• Exploiters will demonstrate a small favor to you (like a car salesman giving you a free cup of coffee) and get rewarded far in abundance. This gets especially bad when you are buying on behalf of someone else, like an employer or the government.
  • Examples
    • Trade uses both self-interest incentives and reciprocation
    • Weird pauses of fighting in war, when one side shows some favor to the other
    • On the other hand, in some wars, no prisoners were taken; all were killed. Once one side does it, the other side retaliates in kind
    • Road rage is reciprocating anger and perceived unfairness
    • Religious behavior, reciprocating favor from gods
      • Sacrifices in religions, as with Aztecs
      • General good behavior for reciprocation for getting into heaven
    • Another foot-in-door technique: Watergate. A subordinate gave an extreme proposal to scandalize the other party (“some combination of whores and a gigantic yacht.”) The subordinate conceded and asked merely for a burglary, and the attorney general went along.
  • Antidotes
    • Train yourself to defer reaction. “You can always tell the man off tomorrow, if it is such a good idea.” Dale Carnegie: how to avoid arguments and get people on your side
    • To oppose reciprocate-favor tendency, don’t let employees accept any favors from vendors.
    • Strive to be more interested in pleasing than being pleased, to kick off the reciprocal virtuous cycle. A central theme of the book Give and Take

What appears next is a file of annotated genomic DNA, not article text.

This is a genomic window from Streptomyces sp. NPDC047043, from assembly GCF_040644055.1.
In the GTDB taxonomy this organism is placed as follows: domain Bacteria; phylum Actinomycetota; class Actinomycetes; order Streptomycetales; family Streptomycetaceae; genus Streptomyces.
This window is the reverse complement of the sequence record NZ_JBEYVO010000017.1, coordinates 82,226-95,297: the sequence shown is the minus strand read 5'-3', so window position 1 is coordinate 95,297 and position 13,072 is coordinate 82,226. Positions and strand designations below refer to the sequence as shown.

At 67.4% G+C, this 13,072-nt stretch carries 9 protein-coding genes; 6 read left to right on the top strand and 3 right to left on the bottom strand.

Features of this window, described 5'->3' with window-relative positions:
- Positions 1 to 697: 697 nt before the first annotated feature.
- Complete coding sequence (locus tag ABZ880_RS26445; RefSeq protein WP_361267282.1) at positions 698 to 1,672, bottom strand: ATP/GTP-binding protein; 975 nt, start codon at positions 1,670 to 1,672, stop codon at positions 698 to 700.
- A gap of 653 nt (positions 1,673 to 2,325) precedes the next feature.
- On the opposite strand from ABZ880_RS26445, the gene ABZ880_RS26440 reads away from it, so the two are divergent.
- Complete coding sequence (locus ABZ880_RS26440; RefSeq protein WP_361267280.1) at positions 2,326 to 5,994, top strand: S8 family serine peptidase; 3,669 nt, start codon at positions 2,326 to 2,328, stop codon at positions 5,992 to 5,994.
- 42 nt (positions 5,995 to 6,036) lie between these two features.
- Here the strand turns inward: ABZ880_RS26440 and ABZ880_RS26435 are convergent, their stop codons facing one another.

• Guilt arises from the conflict between self-interest and reciprocate-favor tendency. Use your guilt to power being more generous with others.
    • Be cognizant of exploitative favors, like with car salesmen, and try to discount those (cynically, “he’s only doing this since I’m giving him money.”) Also, go into the negotiation with a hardline price, so you don’t waver when your biases take hold.


Bias 10: Influence-from-Mere-Association Tendency

  • AKA
  • What it is
    • The qualities of one item transfer to another simply when placed in proximity
    • “You won’t see Coke advertised alongside some account of the death of a child.”
  • Why it evolved
    • Associating rewards (food) with neighboring items (a landmark boulder, a big tree, a certain tribe member) helps survival by making you seek it more in the future
      • If caveman Grog looks really handsome and healthy and is eating caterpillars all day, maybe caterpillars can make you handsome and healthy too